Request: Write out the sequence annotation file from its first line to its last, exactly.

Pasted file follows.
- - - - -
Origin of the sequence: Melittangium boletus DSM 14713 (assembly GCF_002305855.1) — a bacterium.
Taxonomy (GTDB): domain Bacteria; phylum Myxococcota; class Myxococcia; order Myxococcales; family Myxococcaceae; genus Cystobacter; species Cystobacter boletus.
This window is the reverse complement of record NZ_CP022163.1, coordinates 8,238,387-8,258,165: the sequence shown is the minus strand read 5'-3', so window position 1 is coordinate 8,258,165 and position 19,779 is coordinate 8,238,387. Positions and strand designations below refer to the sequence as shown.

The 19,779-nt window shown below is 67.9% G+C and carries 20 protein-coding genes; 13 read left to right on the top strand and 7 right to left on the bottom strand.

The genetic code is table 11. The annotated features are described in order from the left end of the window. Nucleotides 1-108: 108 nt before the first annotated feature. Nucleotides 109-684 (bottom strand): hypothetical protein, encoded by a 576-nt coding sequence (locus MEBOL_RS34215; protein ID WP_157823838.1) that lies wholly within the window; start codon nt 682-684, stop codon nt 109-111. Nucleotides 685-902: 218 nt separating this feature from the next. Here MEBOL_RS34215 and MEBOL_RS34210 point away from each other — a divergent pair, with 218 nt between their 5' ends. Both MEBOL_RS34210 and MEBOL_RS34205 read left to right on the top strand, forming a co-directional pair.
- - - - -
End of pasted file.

Origin of the sequence: Melittangium boletus DSM 14713 (assembly GCF_002305855.1) — a bacterium.
Taxonomy (GTDB): domain Bacteria; phylum Myxococcota; class Myxococcia; order Myxococcales; family Myxococcaceae; genus Cystobacter; species Cystobacter boletus.
This window is the reverse complement of record NZ_CP022163.1, coordinates 8,238,387-8,258,165: the sequence shown is the minus strand read 5'-3', so window position 1 is coordinate 8,258,165 and position 19,779 is coordinate 8,238,387. Positions and strand designations below refer to the sequence as shown.

The 19,779-nt window shown below is 67.9% G+C and carries 20 protein-coding genes; 13 read left to right on the top strand and 7 right to left on the bottom strand.

The genetic code is table 11. The annotated features are described in order from the left end of the window. Nucleotides 1-108: 108 nt before the first annotated feature. Nucleotides 109-684 (bottom strand): hypothetical protein, encoded by a 576-nt coding sequence (locus MEBOL_RS34215; protein ID WP_157823838.1) that lies wholly within the window; start codon nt 682-684, stop codon nt 109-111. Nucleotides 685-902: 218 nt separating this feature from the next. Here MEBOL_RS34215 and MEBOL_RS34210 point away from each other — a divergent pair, with 218 nt between their 5' ends. Both MEBOL_RS34210 and MEBOL_RS34205 read left to right on the top strand, forming a co-directional pair.